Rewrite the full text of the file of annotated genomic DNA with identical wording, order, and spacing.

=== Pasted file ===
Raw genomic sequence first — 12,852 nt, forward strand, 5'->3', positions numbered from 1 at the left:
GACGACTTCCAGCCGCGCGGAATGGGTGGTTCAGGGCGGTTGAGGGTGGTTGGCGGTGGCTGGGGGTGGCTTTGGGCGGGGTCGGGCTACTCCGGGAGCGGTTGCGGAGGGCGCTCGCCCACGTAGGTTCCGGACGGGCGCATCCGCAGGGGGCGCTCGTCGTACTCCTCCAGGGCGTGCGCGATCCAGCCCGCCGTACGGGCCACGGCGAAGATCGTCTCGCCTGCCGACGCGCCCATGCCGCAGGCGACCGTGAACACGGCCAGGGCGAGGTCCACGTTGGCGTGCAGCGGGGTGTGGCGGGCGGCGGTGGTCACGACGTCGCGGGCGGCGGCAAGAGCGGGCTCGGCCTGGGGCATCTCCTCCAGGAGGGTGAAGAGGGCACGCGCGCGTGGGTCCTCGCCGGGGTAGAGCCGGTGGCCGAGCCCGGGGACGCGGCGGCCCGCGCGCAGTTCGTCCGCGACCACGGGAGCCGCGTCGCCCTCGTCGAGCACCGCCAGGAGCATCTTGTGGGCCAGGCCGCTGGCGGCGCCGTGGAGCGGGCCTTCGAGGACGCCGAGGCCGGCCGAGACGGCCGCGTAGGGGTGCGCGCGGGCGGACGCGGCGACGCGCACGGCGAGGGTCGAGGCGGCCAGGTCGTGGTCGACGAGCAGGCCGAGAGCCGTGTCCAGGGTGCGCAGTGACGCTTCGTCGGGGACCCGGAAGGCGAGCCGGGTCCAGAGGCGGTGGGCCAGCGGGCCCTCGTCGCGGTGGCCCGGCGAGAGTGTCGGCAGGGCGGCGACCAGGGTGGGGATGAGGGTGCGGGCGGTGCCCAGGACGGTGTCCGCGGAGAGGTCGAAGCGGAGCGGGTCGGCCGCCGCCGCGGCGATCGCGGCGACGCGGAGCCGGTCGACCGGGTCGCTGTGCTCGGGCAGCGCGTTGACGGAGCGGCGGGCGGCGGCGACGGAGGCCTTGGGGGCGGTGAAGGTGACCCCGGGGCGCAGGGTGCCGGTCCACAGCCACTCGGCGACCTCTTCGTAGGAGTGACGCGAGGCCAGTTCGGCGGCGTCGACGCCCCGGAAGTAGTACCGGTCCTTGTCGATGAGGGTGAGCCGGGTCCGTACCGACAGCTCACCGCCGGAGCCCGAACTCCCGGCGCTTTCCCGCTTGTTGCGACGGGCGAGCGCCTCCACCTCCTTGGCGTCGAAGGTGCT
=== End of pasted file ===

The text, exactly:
Raw genomic sequence first — 12,852 nt, forward strand, 5'->3', positions numbered from 1 at the left:
GACGACTTCCAGCCGCGCGGAATGGGTGGTTCAGGGCGGTTGAGGGTGGTTGGCGGTGGCTGGGGGTGGCTTTGGGCGGGGTCGGGCTACTCCGGGAGCGGTTGCGGAGGGCGCTCGCCCACGTAGGTTCCGGACGGGCGCATCCGCAGGGGGCGCTCGTCGTACTCCTCCAGGGCGTGCGCGATCCAGCCCGCCGTACGGGCCACGGCGAAGATCGTCTCGCCTGCCGACGCGCCCATGCCGCAGGCGACCGTGAACACGGCCAGGGCGAGGTCCACGTTGGCGTGCAGCGGGGTGTGGCGGGCGGCGGTGGTCACGACGTCGCGGGCGGCGGCAAGAGCGGGCTCGGCCTGGGGCATCTCCTCCAGGAGGGTGAAGAGGGCACGCGCGCGTGGGTCCTCGCCGGGGTAGAGCCGGTGGCCGAGCCCGGGGACGCGGCGGCCCGCGCGCAGTTCGTCCGCGACCACGGGAGCCGCGTCGCCCTCGTCGAGCACCGCCAGGAGCATCTTGTGGGCCAGGCCGCTGGCGGCGCCGTGGAGCGGGCCTTCGAGGACGCCGAGGCCGGCCGAGACGGCCGCGTAGGGGTGCGCGCGGGCGGACGCGGCGACGCGCACGGCGAGGGTCGAGGCGGCCAGGTCGTGGTCGACGAGCAGGCCGAGAGCCGTGTCCAGGGTGCGCAGTGACGCTTCGTCGGGGACCCGGAAGGCGAGCCGGGTCCAGAGGCGGTGGGCCAGCGGGCCCTCGTCGCGGTGGCCCGGCGAGAGTGTCGGCAGGGCGGCGACCAGGGTGGGGATGAGGGTGCGGGCGGTGCCCAGGACGGTGTCCGCGGAGAGGTCGAAGCGGAGCGGGTCGGCCGCCGCCGCGGCGATCGCGGCGACGCGGAGCCGGTCGACCGGGTCGCTGTGCTCGGGCAGCGCGTTGACGGAGCGGCGGGCGGCGGCGACGGAGGCCTTGGGGGCGGTGAAGGTGACCCCGGGGCGCAGGGTGCCGGTCCACAGCCACTCGGCGACCTCTTCGTAGGAGTGACGCGAGGCCAGTTCGGCGGCGTCGACGCCCCGGAAGTAGTACCGGTCCTTGTCGATGAGGGTGAGCCGGGTCCGTACCGACAGCTCACCGCCGGAGCCCGAACTCCCGGCGCTTTCCCGCTTGTTGCGACGGGCGAGCGCCTCCACCTCCTTGGCGTCGAAGGTGCT